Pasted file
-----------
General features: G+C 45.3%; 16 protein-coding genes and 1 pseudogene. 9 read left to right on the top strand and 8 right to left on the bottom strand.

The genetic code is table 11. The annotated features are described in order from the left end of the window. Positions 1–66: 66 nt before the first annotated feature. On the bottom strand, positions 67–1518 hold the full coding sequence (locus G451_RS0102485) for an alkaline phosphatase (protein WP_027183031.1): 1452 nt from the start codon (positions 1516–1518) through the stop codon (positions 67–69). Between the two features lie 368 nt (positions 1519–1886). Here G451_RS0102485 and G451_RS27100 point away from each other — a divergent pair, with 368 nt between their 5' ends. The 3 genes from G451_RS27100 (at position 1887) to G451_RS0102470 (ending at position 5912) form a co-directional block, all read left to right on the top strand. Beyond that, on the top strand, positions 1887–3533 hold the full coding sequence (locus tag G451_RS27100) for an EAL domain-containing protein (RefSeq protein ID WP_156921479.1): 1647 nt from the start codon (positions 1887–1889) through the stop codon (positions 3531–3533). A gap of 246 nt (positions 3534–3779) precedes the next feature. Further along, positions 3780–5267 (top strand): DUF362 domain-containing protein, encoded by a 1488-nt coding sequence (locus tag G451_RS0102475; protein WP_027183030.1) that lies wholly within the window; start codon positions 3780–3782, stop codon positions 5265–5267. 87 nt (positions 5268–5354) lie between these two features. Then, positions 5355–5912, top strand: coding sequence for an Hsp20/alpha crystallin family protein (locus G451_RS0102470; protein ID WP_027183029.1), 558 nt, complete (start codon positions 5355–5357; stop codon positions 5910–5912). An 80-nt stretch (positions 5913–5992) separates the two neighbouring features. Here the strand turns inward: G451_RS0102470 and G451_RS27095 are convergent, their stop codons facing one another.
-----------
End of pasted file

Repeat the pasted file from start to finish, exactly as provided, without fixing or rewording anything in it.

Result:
General features: G+C 45.3%; 16 protein-coding genes and 1 pseudogene. 9 read left to right on the top strand and 8 right to left on the bottom strand.

The genetic code is table 11. The annotated features are described in order from the left end of the window. Positions 1–66: 66 nt before the first annotated feature. On the bottom strand, positions 67–1518 hold the full coding sequence (locus G451_RS0102485) for an alkaline phosphatase (protein WP_027183031.1): 1452 nt from the start codon (positions 1516–1518) through the stop codon (positions 67–69). Between the two features lie 368 nt (positions 1519–1886). Here G451_RS0102485 and G451_RS27100 point away from each other — a divergent pair, with 368 nt between their 5' ends. The 3 genes from G451_RS27100 (at position 1887) to G451_RS0102470 (ending at position 5912) form a co-directional block, all read left to right on the top strand. Beyond that, on the top strand, positions 1887–3533 hold the full coding sequence (locus tag G451_RS27100) for an EAL domain-containing protein (RefSeq protein ID WP_156921479.1): 1647 nt from the start codon (positions 1887–1889) through the stop codon (positions 3531–3533). A gap of 246 nt (positions 3534–3779) precedes the next feature. Further along, positions 3780–5267 (top strand): DUF362 domain-containing protein, encoded by a 1488-nt coding sequence (locus tag G451_RS0102475; protein WP_027183030.1) that lies wholly within the window; start codon positions 3780–3782, stop codon positions 5265–5267. 87 nt (positions 5268–5354) lie between these two features. Then, positions 5355–5912, top strand: coding sequence for an Hsp20/alpha crystallin family protein (locus G451_RS0102470; protein ID WP_027183029.1), 558 nt, complete (start codon positions 5355–5357; stop codon positions 5910–5912). An 80-nt stretch (positions 5913–5992) separates the two neighbouring features. Here the strand turns inward: G451_RS0102470 and G451_RS27095 are convergent, their stop codons facing one another.